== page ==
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Diagnostic uncertainty and the epidemiology of feline foamy virus in pumas (Puma concolor)

Dannemiller, NG, Kechejian, S, Kraberger, S, Logan, K, Alldredge, M, Crooks, KR, VandeWoude, S and Carver, S ORCID: 0000-0002-3579-7588 2020 , 'Diagnostic uncertainty and the epidemiology of feline foamy virus in pumas (Puma concolor)' , Scientific Reports, vol. 10, no. 1 , doi:

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Feline foamy virus (FFV) is a contact-dependent retrovirus forming chronic, largely apathogenic, infections in domestic and wild felid populations worldwide. Given there is no current 'gold standard' diagnostic test for FFV, efforts to elucidate the ecology and epidemiology of the virus may be complicated by unknown sensitivity and specificity of diagnostic tests. Using Bayesian Latent Class Analysis, we estimated the sensitivity and specificity of the only two FFV diagnostic tests available-ELISA and qPCR-as well as the prevalence of FFV in a large cohort of pumas from Colorado. We evaluated the diagnostic agreement of ELISA and qPCR, and whether differences in their diagnostic accuracy impacted risk factor analyses for FFV infection. Our results suggest ELISA and qPCR did not have strong diagnostic agreement, despite FFV causing a persistent infection. While both tests had similar sensitivity, ELISA had higher specificity. ELISA, but not qPCR, identified age to be a significant risk factor, whereas neither qPCR nor ELISA identified sex to be a risk factor. This suggests FFV transmission in pumas may primarily be via non-antagonistic, social interactions between adult conspecifics. Our study highlights that combined use of qPCR and ELISA for FFV may enhance estimates of the true prevalence of FFV and epidemiological inferences.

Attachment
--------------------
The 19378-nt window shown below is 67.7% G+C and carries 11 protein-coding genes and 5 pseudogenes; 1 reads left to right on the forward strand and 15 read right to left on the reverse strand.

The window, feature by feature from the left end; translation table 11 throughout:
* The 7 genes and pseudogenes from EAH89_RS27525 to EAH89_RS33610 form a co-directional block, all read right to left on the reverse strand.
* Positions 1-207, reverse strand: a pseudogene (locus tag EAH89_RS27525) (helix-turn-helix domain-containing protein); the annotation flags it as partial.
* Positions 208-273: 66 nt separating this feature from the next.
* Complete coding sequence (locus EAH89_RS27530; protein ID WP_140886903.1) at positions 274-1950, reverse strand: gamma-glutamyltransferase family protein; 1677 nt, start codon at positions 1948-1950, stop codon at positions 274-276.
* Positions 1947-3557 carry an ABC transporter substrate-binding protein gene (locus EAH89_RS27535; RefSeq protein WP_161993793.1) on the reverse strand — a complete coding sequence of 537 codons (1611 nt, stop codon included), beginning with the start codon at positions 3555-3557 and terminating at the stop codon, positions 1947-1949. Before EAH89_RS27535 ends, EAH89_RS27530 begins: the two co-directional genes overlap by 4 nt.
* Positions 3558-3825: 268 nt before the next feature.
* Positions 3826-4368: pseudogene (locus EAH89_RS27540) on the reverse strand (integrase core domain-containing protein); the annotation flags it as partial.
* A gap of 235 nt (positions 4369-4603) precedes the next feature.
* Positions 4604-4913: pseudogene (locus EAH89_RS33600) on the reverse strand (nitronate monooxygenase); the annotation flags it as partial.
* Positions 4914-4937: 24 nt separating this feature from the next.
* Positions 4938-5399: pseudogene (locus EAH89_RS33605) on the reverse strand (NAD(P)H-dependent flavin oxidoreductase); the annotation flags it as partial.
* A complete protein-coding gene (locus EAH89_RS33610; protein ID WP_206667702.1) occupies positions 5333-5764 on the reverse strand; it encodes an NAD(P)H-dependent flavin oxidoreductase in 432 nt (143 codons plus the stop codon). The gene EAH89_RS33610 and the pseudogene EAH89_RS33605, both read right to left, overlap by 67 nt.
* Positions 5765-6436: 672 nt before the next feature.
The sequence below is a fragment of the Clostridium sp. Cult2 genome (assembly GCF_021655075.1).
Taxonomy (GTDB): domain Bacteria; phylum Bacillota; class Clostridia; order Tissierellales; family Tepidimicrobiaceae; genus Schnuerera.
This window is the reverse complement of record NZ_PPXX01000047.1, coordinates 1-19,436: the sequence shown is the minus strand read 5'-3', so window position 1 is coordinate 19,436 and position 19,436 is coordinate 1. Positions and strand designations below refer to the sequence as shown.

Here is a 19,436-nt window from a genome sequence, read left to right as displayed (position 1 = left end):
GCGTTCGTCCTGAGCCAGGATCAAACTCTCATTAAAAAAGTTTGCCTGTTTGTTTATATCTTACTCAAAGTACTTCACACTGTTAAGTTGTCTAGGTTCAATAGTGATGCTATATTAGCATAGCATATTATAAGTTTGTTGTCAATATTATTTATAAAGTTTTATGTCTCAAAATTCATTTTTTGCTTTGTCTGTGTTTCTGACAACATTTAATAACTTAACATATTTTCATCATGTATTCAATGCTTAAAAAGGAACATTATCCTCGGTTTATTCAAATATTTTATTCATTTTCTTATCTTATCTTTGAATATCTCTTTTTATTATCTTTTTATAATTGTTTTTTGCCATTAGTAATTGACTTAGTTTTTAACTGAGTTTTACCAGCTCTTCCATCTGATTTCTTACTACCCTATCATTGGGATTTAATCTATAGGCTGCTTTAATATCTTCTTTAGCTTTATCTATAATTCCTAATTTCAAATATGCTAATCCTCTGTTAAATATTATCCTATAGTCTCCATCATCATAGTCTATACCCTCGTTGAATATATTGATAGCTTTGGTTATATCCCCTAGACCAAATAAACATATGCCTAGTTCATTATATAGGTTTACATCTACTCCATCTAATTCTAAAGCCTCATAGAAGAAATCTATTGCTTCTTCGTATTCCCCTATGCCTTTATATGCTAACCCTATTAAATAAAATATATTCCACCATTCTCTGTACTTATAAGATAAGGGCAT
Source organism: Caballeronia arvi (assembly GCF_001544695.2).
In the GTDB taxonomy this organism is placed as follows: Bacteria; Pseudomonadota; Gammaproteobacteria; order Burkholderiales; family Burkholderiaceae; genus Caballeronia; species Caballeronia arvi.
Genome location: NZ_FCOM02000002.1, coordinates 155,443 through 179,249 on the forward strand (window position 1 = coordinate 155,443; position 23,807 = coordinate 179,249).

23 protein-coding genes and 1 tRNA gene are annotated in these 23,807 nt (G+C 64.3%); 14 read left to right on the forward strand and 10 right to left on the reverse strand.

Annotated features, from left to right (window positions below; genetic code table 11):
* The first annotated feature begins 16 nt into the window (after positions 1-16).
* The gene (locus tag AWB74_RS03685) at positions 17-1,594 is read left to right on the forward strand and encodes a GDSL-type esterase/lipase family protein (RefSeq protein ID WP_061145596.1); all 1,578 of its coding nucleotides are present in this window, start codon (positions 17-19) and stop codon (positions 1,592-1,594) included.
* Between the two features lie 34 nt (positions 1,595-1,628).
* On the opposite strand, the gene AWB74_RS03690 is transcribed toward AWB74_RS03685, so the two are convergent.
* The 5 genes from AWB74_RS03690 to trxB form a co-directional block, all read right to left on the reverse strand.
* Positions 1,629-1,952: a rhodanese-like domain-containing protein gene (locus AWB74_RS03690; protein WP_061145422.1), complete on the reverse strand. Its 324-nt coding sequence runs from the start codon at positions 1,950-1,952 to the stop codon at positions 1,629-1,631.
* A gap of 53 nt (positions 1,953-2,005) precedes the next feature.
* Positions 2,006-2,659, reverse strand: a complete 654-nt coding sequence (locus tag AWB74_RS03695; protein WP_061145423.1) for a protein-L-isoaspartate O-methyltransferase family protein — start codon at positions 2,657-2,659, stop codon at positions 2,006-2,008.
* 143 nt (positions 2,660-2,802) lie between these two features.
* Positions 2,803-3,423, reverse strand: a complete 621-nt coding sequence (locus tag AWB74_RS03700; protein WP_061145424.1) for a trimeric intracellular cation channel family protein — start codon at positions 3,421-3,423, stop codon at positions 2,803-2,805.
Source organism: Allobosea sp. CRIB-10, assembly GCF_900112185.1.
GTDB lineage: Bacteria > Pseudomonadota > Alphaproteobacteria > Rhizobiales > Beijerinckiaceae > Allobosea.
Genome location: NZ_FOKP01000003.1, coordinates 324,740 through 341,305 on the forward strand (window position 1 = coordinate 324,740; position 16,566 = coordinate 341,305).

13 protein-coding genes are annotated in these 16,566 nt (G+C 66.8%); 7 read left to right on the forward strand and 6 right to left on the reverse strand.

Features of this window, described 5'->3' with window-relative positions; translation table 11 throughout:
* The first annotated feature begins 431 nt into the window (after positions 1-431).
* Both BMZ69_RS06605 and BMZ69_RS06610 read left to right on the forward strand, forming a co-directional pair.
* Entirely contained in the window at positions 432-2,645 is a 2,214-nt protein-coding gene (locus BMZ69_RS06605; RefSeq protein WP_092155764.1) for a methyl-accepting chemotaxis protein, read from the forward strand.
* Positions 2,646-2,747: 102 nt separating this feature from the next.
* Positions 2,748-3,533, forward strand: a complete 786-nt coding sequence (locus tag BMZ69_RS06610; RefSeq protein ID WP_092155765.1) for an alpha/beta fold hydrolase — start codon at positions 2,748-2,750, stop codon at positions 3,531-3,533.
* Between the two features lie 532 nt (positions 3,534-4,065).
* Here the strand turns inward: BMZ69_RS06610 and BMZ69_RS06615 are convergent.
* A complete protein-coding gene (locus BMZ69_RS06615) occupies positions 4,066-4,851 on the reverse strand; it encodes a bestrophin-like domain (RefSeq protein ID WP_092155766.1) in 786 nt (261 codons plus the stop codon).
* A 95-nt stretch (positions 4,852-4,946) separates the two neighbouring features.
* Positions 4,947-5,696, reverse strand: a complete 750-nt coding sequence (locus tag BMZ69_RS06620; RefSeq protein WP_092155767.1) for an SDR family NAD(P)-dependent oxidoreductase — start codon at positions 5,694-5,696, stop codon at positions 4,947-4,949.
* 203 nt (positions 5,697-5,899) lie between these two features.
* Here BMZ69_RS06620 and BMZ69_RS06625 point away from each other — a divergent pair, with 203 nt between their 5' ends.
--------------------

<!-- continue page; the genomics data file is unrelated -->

Item Type: Article
Authors/Creators:Dannemiller, NG and Kechejian, S and Kraberger, S and Logan, K and Alldredge, M and Crooks, KR and VandeWoude, S and Carver, S
Keywords: Epidemiology
Journal or Publication Title: Scientific Reports
Publisher: Nature Publishing Group
ISSN: 2045-2322
DOI / ID Number:
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© The Author(s) 2020. This article is licensed under a Creative Commons Attribution 4.0 International License, ( which permits use, sharing, adaptation, distribution and reproduction in any medium or format, as long as you give appropriate credit to the original author(s) and the source, provide a link to the Creative Commons license, and indicate if changes were made.

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